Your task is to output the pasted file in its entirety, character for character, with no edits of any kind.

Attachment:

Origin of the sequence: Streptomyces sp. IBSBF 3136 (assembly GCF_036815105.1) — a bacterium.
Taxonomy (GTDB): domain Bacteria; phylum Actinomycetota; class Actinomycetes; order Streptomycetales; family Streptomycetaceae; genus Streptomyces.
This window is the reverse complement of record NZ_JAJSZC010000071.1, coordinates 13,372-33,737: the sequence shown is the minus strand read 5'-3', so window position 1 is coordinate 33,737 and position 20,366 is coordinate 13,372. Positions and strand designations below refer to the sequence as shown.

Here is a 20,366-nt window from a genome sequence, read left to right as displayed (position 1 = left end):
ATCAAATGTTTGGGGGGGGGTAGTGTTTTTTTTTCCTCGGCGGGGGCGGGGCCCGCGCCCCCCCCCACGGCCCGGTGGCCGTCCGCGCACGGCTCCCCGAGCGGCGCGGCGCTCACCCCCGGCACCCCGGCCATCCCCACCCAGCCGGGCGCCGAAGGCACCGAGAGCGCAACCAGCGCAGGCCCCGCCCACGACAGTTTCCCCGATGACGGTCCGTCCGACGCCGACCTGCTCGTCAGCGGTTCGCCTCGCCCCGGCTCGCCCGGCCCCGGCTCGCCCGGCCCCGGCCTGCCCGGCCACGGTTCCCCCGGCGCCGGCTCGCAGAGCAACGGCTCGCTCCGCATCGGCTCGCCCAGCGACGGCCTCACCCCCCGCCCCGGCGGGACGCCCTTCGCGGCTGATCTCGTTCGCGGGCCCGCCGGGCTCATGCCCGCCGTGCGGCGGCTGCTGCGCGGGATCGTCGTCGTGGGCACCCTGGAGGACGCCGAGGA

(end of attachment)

Origin of the sequence: Streptomyces sp. IBSBF 3136 (assembly GCF_036815105.1) — a bacterium.
Taxonomy (GTDB): domain Bacteria; phylum Actinomycetota; class Actinomycetes; order Streptomycetales; family Streptomycetaceae; genus Streptomyces.
This window is the reverse complement of record NZ_JAJSZC010000071.1, coordinates 13,372-33,737: the sequence shown is the minus strand read 5'-3', so window position 1 is coordinate 33,737 and position 20,366 is coordinate 13,372. Positions and strand designations below refer to the sequence as shown.

Here is a 20,366-nt window from a genome sequence, read left to right as displayed (position 1 = left end):
ATCAAATGTTTGGGGGGGGGTAGTGTTTTTTTTTCCTCGGCGGGGGCGGGGCCCGCGCCCCCCCCCACGGCCCGGTGGCCGTCCGCGCACGGCTCCCCGAGCGGCGCGGCGCTCACCCCCGGCACCCCGGCCATCCCCACCCAGCCGGGCGCCGAAGGCACCGAGAGCGCAACCAGCGCAGGCCCCGCCCACGACAGTTTCCCCGATGACGGTCCGTCCGACGCCGACCTGCTCGTCAGCGGTTCGCCTCGCCCCGGCTCGCCCGGCCCCGGCTCGCCCGGCCCCGGCCTGCCCGGCCACGGTTCCCCCGGCGCCGGCTCGCAGAGCAACGGCTCGCTCCGCATCGGCTCGCCCAGCGACGGCCTCACCCCCCGCCCCGGCGGGACGCCCTTCGCGGCTGATCTCGTTCGCGGGCCCGCCGGGCTCATGCCCGCCGTGCGGCGGCTGCTGCGCGGGATCGTCGTCGTGGGCACCCTGGAGGACGCCGAGGA